The recent report from the Intergovernmental Panel on Climate Change warns that the planet will warm by 1.5º Celsius by 2040 unless urgent measures are taken to eliminate greenhouse-gas emissions. After the report’s release, UN Secretary-General António Guterres aptly called it “a code red for humanity.”
Global warming is becoming an increasingly urgent problem, and all countries have a role to play in combating it. But as government officials from around the world prepare to set sustainability targets at the United Nations Climate Change Conference (COP26) in Glasgow next month, they cannot ignore developing countries’ economic distress.
The climate crisis is occurring at a time when governments and businesses in the developing world are wrestling with the impact of Covid-19. As the global economy begins to emerge from the pandemic, it is obvious that developing countries will recover at a slower rate. And the pace of vaccine delivery will complicate the economic situation further. For example, the poorest countries in Africa may not receive enough doses to vaccinate their entire populations before 2023 at the earliest.
So, while acknowledging that addressing climate change is a long-term imperative, the immediate priority for developing countries should be economic growth – revitalising their economies, reducing poverty, and creating jobs. Building a greener future will yield rewards eventually, but hungry households need food and jobs today.
Without a viable pathway to green energy and sustainable industries, developing countries could fall even further behind. A better approach would be for wealthier countries to ease the transition by providing emerging economies three resources: time to adapt, financial support, and policy assistance.
In preparation for the COP26 summit, the G7 and G20 are expected to unveil ambitious plans, which most likely will include a demand for all countries to agree to a unified deadline to reach net-zero emissions by 2060.
Large investors and NGOs are demanding that financial institutions immediately cease funding fossil-fuel and forestry projects and decarbonise their operations, and regulators are tightening environmental, social, and governance (ESG) standards (although there is little immediate prospect for harmonized rules). All of these initiatives are welcome, but they fail to consider the challenges facing the developing world.
Of course, developing countries must move toward a greener future and net-zero emissions. But the expected pace of change is unrealistic. Without a viable pathway to green energy and sustainable industries, developing countries could fall even further behind. A better approach would be for wealthier countries to ease the transition by providing emerging economies three resources: time to adapt, financial support, and policy assistance.
First, while the G20 should rally behind a unified set of global standards, it must provide poorer countries with the time they need to meet these standards by relying on staggered deadlines based on development and income levels.
While we must not dilute or abandon these standards, we must recognise that the developing world is starting at a disadvantage and deserves time and resources to implement climate plans. These plans even may require the continued transitional use of fossil fuels while policymakers prepare a pathway to renewable energy.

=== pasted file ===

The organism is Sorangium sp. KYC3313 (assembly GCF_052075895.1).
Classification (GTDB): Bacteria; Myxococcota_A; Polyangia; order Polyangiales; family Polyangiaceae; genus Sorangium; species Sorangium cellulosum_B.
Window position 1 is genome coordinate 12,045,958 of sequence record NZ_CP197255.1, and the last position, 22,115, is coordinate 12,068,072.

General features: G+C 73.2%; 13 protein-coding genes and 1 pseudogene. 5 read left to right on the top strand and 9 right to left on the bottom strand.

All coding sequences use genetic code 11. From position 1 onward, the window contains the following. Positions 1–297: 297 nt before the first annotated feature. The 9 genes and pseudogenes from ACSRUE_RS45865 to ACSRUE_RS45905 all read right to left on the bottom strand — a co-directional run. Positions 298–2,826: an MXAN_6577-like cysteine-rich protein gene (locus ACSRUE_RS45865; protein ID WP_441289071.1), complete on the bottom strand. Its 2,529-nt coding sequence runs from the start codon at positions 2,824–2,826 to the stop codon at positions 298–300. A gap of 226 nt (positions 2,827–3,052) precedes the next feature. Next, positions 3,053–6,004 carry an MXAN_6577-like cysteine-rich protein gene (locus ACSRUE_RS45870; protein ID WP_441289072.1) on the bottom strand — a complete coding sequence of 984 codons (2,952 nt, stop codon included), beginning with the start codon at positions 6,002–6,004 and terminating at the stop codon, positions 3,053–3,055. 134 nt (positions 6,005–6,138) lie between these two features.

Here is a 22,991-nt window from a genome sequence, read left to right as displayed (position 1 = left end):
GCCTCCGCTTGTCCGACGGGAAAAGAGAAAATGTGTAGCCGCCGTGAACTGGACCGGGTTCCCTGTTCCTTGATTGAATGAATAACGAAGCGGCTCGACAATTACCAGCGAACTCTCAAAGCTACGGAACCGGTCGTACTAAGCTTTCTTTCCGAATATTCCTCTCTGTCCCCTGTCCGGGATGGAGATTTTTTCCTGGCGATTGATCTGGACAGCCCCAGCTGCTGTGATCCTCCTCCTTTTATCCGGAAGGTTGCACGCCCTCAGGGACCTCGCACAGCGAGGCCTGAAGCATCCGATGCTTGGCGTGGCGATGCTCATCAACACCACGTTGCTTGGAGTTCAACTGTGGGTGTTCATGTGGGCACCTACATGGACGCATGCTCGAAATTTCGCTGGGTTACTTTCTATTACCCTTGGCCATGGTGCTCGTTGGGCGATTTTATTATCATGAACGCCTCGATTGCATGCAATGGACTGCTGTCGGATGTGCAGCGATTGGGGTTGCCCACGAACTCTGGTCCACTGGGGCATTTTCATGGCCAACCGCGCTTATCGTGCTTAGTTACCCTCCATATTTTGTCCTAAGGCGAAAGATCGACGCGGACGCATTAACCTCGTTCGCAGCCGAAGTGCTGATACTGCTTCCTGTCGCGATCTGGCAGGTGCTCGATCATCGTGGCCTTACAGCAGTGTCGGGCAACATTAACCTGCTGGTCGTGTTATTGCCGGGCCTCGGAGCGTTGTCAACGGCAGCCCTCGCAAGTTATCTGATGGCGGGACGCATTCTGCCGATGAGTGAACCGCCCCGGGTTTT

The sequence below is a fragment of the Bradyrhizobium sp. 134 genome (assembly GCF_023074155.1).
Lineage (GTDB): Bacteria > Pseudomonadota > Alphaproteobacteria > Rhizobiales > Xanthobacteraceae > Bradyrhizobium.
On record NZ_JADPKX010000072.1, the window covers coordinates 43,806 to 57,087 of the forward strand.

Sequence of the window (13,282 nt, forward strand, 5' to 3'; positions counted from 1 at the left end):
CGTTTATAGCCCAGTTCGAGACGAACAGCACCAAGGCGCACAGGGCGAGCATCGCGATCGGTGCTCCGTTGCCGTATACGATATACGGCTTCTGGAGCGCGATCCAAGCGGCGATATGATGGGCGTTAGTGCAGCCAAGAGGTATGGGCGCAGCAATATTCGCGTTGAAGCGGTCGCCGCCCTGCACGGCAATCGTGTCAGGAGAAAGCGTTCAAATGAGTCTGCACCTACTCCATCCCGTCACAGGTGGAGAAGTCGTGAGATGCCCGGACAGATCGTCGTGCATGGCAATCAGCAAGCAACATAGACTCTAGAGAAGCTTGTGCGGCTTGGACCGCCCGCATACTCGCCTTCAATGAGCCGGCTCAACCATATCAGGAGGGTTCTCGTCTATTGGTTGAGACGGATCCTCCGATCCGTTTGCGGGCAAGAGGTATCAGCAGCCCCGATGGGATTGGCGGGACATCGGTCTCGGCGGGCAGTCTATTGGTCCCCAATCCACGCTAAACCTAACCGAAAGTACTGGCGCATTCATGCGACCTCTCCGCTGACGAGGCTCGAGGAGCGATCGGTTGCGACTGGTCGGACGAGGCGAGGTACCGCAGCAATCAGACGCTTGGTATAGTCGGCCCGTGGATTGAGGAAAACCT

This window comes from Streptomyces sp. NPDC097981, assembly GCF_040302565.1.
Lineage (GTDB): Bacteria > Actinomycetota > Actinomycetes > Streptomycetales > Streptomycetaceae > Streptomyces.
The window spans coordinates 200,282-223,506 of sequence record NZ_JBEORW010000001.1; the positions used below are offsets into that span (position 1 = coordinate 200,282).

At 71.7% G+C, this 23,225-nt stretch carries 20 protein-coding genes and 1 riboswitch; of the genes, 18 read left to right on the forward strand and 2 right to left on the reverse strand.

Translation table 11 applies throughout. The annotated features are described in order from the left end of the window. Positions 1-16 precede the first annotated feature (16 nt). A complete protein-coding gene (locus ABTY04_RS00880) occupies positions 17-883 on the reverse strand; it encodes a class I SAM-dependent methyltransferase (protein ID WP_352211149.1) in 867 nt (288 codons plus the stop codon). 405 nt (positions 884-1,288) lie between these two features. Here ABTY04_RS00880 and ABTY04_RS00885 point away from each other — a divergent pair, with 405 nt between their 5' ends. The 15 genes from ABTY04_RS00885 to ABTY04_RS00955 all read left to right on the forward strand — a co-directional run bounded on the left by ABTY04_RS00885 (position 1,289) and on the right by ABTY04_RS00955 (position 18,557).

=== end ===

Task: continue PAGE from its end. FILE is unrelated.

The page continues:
Meanwhile, the United States, European countries, and China, which continue to be the largest global emitters of greenhouse gases and have the capacity to begin moving toward a green future, should start doing so now.
Second, rich countries should fulfill their pledges of financial support for poorer countries’ efforts to mitigate and adapt to climate change.
As part of the 2015 Paris climate agreement, the developed world agreed to provide US$100 billion in annual assistance to developing countries until 2020. But an independent report issued last December estimated that only a fraction of that assistance materialised.
As the developing world struggles to deal with the economic costs of the pandemic, this support is even more critical for pushing the climate agenda forward. To be credible, any new commitments from developed countries should include enforceability mechanisms, unlike past promises. Such commitments could be guaranteed by a multilateral institution such as the International Monetary Fund or the World Bank against developed countries’ allocations of special drawing rights, the IMF’s unit of account.
Finally, in addition to financial support, developing countries need policy advice and help with capacity building. Such guidance could include best practices for phasing out expensive fuel subsidies, gaining access to technology, and building the institutions and incentives to attract green capital.
These resources will set developing countries on a sustainable path to a low-carbon future. At the same time, recipients need to be held accountable. Creating proper frameworks to assess and select projects, monitor their implementation, and measure progress against appropriate indicators is critical to ensuring that capital is invested effectively.
The transition to a green economy is vital to the future of developing countries. After all, these countries will be the ones most affected by climate change. But one-size-fits-all policies to reduce greenhouse-gas emissions will not work. Unless developed countries recognise the challenges confronting developing and emerging economies and take appropriate steps to help them achieve net-zero emissions, we will all be worse off.
V. Shankar is co-founder and chief executive of Gateway Partners, a private equity firm that invests in emerging markets.
© Project Syndicate 1995–2021
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